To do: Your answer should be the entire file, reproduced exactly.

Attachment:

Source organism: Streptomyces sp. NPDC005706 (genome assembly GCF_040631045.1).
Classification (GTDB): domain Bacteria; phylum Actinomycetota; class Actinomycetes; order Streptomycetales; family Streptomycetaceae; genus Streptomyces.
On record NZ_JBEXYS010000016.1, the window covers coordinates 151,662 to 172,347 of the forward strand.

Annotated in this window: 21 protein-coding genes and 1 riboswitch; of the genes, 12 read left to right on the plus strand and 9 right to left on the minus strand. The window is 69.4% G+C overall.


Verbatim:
Source organism: Streptomyces sp. NPDC005706 (genome assembly GCF_040631045.1).
Classification (GTDB): domain Bacteria; phylum Actinomycetota; class Actinomycetes; order Streptomycetales; family Streptomycetaceae; genus Streptomyces.
On record NZ_JBEXYS010000016.1, the window covers coordinates 151,662 to 172,347 of the forward strand.

Annotated in this window: 21 protein-coding genes and 1 riboswitch; of the genes, 12 read left to right on the plus strand and 9 right to left on the minus strand. The window is 69.4% G+C overall.